Summer Reading: Tell Me What You Want to Believe and I Will Tell What You Will Believe

imageEdward Steers Jr. is the author of a new book (The University Press of Kentucky, March 7, 2013)   Hoax: Hitler’s Diaries, Lincoln’s Assassins, and Other Famous Frauds. With a forward by Joe Nickell, the book is available with a hardcover for $22.23 or as a Kindle e-book for $13.72 from Amazon.

The publisher’s description at Amazon is as follows:

Did a collector with a knack for making sensational discoveries really find the first document ever printed in America? Did Adolf Hitler actually pen a revealing multivolume set of diaries? Has Jesus of Nazareth’s burial cloth survived the ages? Can the shocking true account of Abraham Lincoln’s assassination be found in lost pages from his murderer’s diary?

Napoleon famously observed that "history is a set of lies agreed upon," and Edward Steers Jr. investigates six of the most amazing frauds ever to gain wide acceptance in this engrossing book. Hoax examines the legitimacy of the Shroud of Turin, perhaps the most hotly debated relic in all of Christianity, and the fossils purported to confirm humanity’s "missing link," the Piltdown Man. Steers also discusses two remarkable forgeries, the Hitler diaries and the "Oath of a Freeman," and famous conspiracy theories alleging that Franklin D. Roosevelt had prior knowledge of the planned attack on Pearl Harbor and that the details of Lincoln’s assassination are recorded in missing pages from John Wilkes Booth’s journal. (bold emphasis mine)

Two days ago. Steers summarized his view on the shroud in the Huffington Post:

Chapter Title: Tell Me What You Want to Believe and I will Tell You What You Will Believe

To believers, the Shroud of Turin is the authentic burial cloth that covered the body of Jesus Christ following his resurrection. To skeptics it is a fourteenth century artistic creation used to attract pilgrims and their money. Controversy abounds this sacred piece of cloth, coining it one of the most hotly debated relics in all of Christianity. First put on public display in 1357, it immediately began to draw large crowds of worshipers and skeptics alike. The shroud boasts an image of a man bearing all characteristics of someone who was crucified, which serves as undeniable evidence of authenticity for advocates. Of course, this image should be convincing if it were the creation of medieval artists wanting to persuade pilgrims it was the burial cloth of Jesus. Though modern science with its sophisticated technology would seem to set the record straight, the Shroud of Turin still often embraced as genuine—proof that no amount of evidence can overcome faith.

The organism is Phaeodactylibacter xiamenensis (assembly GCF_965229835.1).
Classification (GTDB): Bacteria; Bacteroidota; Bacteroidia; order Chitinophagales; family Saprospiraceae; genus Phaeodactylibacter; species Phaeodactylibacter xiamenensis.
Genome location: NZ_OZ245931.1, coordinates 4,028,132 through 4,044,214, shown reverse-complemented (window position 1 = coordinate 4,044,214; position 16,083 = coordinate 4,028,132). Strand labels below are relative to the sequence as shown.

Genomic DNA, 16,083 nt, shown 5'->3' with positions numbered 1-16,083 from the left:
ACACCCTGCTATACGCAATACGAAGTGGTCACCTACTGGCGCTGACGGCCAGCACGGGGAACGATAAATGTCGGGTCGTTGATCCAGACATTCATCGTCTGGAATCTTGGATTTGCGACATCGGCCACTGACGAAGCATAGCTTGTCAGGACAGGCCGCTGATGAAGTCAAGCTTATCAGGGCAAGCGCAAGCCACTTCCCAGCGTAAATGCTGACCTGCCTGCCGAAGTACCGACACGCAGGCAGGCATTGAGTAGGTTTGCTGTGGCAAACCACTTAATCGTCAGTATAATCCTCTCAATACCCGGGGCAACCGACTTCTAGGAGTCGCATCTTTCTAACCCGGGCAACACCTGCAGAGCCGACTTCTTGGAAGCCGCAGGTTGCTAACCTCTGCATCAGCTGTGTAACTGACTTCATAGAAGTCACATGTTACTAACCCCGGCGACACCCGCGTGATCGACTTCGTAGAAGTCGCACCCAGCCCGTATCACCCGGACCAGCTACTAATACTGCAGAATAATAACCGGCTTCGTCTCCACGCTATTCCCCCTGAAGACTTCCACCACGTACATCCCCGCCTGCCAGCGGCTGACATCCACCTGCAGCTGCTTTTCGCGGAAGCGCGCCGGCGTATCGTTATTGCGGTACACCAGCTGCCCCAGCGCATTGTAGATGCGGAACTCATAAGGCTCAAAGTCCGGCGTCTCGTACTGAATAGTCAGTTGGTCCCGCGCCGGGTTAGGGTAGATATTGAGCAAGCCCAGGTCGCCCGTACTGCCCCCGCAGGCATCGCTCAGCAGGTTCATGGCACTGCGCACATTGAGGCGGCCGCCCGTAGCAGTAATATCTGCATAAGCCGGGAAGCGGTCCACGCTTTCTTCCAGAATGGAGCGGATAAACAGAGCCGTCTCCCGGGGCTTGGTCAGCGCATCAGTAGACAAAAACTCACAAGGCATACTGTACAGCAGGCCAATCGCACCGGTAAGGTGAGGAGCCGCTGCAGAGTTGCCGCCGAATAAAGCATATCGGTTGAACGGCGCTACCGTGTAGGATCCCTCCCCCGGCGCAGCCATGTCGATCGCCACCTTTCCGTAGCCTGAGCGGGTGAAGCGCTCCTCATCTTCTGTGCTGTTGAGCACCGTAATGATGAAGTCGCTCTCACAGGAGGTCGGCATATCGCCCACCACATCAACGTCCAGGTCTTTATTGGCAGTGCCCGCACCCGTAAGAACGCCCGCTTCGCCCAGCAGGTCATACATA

Here is the table of contents from Google Books. It looks interesting.

Foreword

Introduction: “Snap, Crackle, and Pop”

1. Oath of a Freeman: The King of Forgers

2. Pearl Harbor: Treachery in the Oval Office?

3. Hah Hitler! The Hitler Diaries

4. The Shroud of Turin: Tell Me What You Want to Believe and I Will Tell What You Will Believe

5. Skullduggery: The Man Who Never Was

6. The Missing Pages from John Wilkes Booth’s Diary

This book really came out quietly; no press releases that I saw. Editorial reviews are from the editor of the Lincoln Herald, the Executive Director of the Lehigh Valley Heritage Museum and Miles Russell, (we are guessing) who is the author of several books including a couple on the Piltdown Man hoax. I have not seen any online mention in Skeptical Inquirer.

One thought on “Summer Reading: Tell Me What You Want to Believe and I Will Tell What You Will Believe”

  1. Even If the shroud is not authentic there is no evidence it is a fraud. It could merely have been a devotional work of art.

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